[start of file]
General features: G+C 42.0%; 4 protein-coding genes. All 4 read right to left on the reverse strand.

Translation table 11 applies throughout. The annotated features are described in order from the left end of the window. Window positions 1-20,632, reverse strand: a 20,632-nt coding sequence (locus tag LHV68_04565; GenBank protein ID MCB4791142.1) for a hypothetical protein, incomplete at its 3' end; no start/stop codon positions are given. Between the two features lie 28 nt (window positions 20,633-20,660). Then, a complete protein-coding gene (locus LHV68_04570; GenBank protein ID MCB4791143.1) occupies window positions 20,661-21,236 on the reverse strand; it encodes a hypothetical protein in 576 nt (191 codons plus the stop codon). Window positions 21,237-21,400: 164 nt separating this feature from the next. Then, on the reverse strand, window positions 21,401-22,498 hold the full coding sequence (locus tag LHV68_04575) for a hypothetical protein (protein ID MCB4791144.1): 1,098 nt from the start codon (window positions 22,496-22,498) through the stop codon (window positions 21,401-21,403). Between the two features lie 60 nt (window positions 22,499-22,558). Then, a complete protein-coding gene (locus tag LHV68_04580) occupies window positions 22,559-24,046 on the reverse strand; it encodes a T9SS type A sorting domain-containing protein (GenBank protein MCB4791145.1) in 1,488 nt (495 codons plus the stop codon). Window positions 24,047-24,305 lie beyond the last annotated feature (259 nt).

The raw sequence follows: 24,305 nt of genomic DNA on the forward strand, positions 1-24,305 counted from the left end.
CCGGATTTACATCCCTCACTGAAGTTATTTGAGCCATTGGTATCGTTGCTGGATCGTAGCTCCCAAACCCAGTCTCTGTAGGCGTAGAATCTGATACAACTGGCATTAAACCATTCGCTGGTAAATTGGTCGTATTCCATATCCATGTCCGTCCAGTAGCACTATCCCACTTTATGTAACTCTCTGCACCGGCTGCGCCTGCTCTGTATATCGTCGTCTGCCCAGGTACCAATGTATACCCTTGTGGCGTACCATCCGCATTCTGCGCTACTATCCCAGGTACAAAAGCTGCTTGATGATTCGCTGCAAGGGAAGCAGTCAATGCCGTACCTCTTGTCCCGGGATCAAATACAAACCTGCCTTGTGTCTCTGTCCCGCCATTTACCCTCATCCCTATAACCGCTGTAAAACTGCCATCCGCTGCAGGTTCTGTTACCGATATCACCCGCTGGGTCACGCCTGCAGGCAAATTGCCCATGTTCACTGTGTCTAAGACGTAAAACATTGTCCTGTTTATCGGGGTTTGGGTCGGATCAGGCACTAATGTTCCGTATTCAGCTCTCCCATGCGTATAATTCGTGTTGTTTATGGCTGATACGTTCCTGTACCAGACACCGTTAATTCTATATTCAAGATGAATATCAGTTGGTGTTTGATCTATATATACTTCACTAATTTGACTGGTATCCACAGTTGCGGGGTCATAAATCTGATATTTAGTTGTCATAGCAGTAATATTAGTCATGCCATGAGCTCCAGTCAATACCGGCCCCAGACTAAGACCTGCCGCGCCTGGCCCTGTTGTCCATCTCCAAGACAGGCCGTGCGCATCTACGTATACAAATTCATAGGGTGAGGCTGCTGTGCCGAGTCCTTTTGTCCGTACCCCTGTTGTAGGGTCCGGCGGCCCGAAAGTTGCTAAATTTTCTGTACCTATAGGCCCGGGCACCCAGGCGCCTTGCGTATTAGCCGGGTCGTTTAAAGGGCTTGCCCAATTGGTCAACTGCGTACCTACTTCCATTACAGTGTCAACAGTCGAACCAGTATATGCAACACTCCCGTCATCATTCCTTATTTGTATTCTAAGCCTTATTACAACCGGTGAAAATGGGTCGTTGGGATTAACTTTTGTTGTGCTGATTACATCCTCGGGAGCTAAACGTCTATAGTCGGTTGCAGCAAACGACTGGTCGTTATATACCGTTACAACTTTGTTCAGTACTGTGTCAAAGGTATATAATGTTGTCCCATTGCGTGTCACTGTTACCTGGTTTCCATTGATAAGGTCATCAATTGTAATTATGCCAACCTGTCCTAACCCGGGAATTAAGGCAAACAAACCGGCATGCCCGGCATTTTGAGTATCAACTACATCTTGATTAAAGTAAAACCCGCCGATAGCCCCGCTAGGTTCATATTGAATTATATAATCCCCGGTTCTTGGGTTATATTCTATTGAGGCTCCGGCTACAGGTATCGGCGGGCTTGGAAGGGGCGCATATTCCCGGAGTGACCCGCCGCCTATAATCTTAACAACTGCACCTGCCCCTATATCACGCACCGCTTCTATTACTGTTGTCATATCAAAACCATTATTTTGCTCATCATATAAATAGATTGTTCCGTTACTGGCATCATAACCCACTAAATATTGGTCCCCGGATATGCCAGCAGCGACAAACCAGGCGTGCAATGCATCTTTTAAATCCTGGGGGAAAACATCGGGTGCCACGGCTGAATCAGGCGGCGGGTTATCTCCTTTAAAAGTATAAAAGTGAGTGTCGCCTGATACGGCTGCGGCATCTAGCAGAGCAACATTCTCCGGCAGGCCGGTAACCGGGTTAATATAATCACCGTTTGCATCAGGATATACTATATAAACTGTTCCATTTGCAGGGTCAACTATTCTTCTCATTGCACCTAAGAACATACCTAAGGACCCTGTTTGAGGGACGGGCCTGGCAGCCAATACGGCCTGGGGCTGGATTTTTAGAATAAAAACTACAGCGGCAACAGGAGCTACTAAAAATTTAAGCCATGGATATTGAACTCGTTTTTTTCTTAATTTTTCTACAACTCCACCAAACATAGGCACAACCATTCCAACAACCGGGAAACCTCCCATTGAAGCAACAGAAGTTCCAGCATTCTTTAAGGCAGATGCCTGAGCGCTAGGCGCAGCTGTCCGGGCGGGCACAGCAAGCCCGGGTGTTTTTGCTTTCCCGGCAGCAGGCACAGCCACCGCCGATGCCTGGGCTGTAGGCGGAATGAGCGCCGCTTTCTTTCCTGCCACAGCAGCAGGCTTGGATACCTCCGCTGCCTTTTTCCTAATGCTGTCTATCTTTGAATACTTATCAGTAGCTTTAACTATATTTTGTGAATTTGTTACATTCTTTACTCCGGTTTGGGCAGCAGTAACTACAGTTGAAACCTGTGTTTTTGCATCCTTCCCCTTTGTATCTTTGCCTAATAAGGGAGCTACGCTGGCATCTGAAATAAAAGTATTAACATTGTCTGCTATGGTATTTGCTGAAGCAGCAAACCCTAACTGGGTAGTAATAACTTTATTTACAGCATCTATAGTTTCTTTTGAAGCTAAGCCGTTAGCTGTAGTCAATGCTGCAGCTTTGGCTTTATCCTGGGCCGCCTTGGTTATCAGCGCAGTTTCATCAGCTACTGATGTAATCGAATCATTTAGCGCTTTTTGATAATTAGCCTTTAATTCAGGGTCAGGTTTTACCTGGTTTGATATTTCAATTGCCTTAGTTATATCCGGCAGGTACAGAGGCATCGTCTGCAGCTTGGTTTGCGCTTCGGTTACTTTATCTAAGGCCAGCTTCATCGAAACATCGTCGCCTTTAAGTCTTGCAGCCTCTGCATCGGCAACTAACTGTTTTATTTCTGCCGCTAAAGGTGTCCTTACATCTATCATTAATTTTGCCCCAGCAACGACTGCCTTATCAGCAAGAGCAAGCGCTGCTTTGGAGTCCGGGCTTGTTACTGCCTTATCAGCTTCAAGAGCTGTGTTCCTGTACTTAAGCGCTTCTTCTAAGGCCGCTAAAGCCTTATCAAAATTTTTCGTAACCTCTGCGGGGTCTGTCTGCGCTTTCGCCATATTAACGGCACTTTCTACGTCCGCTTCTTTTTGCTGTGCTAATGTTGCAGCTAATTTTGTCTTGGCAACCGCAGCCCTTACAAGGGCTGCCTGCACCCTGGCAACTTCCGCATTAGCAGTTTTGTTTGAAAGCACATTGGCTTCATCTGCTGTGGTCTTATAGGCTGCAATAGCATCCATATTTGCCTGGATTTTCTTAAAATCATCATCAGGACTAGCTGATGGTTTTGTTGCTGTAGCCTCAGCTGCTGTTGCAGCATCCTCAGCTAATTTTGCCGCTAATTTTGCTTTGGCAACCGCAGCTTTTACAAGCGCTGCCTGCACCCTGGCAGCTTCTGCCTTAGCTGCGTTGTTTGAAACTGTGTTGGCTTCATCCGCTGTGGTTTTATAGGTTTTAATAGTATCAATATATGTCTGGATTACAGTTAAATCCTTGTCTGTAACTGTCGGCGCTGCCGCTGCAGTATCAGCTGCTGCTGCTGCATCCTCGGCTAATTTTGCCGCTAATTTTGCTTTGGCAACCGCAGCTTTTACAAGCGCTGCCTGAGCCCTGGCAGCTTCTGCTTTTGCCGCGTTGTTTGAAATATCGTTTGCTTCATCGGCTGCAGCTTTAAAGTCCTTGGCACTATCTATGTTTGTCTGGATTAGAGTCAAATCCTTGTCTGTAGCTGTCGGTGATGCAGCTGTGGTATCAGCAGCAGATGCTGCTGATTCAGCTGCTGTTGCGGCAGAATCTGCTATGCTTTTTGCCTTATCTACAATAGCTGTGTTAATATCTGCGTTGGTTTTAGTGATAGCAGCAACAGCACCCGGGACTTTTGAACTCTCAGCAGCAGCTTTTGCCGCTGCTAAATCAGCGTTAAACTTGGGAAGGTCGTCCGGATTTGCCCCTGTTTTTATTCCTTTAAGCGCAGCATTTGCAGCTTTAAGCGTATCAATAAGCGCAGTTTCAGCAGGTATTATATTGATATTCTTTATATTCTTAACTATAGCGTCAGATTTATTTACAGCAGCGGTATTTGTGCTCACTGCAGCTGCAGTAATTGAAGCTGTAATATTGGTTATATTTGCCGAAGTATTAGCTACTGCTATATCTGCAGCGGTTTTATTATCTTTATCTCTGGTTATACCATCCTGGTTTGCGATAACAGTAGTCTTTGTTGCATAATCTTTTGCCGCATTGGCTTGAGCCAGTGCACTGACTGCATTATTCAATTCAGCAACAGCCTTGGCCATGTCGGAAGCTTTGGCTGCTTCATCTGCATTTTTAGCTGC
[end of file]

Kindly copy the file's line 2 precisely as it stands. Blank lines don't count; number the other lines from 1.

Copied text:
Translation table 11 applies throughout. The annotated features are described in order from the left end of the window. Window positions 1-20,632, reverse strand: a 20,632-nt coding sequence (locus tag LHV68_04565; GenBank protein ID MCB4791142.1) for a hypothetical protein, incomplete at its 3' end; no start/stop codon positions are given. Between the two features lie 28 nt (window positions 20,633-20,660). Then, a complete protein-coding gene (locus LHV68_04570; GenBank protein ID MCB4791143.1) occupies window positions 20,661-21,236 on the reverse strand; it encodes a hypothetical protein in 576 nt (191 codons plus the stop codon). Window positions 21,237-21,400: 164 nt separating this feature from the next. Then, on the reverse strand, window positions 21,401-22,498 hold the full coding sequence (locus tag LHV68_04575) for a hypothetical protein (protein ID MCB4791144.1): 1,098 nt from the start codon (window positions 22,496-22,498) through the stop codon (window positions 21,401-21,403). Between the two features lie 60 nt (window positions 22,499-22,558). Then, a complete protein-coding gene (locus tag LHV68_04580) occupies window positions 22,559-24,046 on the reverse strand; it encodes a T9SS type A sorting domain-containing protein (GenBank protein MCB4791145.1) in 1,488 nt (495 codons plus the stop codon). Window positions 24,047-24,305 lie beyond the last annotated feature (259 nt).